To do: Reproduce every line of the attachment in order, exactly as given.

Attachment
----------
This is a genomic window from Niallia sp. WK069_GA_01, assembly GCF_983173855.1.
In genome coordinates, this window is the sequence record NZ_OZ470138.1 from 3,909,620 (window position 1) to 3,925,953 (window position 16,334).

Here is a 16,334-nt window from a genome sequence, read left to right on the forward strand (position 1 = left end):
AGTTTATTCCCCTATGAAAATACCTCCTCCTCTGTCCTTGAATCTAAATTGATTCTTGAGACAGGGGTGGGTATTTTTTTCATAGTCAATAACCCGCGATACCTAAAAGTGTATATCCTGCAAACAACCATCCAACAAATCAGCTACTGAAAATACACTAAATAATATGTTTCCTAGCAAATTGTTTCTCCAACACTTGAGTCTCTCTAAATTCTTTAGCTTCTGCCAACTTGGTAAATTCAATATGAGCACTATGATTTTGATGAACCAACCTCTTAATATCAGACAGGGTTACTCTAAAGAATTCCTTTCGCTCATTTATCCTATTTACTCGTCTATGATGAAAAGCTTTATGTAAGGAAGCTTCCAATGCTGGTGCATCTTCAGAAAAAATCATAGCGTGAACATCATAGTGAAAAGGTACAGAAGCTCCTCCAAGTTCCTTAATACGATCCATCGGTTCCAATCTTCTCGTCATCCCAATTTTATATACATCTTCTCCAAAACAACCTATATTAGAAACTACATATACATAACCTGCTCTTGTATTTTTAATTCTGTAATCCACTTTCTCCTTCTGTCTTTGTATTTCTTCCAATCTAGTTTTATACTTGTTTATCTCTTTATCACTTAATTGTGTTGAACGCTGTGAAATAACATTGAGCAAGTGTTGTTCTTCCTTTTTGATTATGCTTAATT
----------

This is a genomic window from Niallia sp. WK069_GA_01, assembly GCF_983173855.1.
In genome coordinates, this window is the sequence record NZ_OZ470138.1 from 3,909,620 (window position 1) to 3,925,953 (window position 16,334).

Here is a 16,334-nt window from a genome sequence, read left to right on the forward strand (position 1 = left end):
AGTTTATTCCCCTATGAAAATACCTCCTCCTCTGTCCTTGAATCTAAATTGATTCTTGAGACAGGGGTGGGTATTTTTTTCATAGTCAATAACCCGCGATACCTAAAAGTGTATATCCTGCAAACAACCATCCAACAAATCAGCTACTGAAAATACACTAAATAATATGTTTCCTAGCAAATTGTTTCTCCAACACTTGAGTCTCTCTAAATTCTTTAGCTTCTGCCAACTTGGTAAATTCAATATGAGCACTATGATTTTGATGAACCAACCTCTTAATATCAGACAGGGTTACTCTAAAGAATTCCTTTCGCTCATTTATCCTATTTACTCGTCTATGATGAAAAGCTTTATGTAAGGAAGCTTCCAATGCTGGTGCATCTTCAGAAAAAATCATAGCGTGAACATCATAGTGAAAAGGTACAGAAGCTCCTCCAAGTTCCTTAATACGATCCATCGGTTCCAATCTTCTCGTCATCCCAATTTTATATACATCTTCTCCAAAACAACCTATATTAGAAACTACATATACATAACCTGCTCTTGTATTTTTAATTCTGTAATCCACTTTCTCCTTCTGTCTTTGTATTTCTTCCAATCTAGTTTTATACTTGTTTATCTCTTTATCACTTAATTGTGTTGAACGCTGTGAAATAACATTGAGCAAGTGTTGTTCTTCCTTTTTGATTATGCTTAATT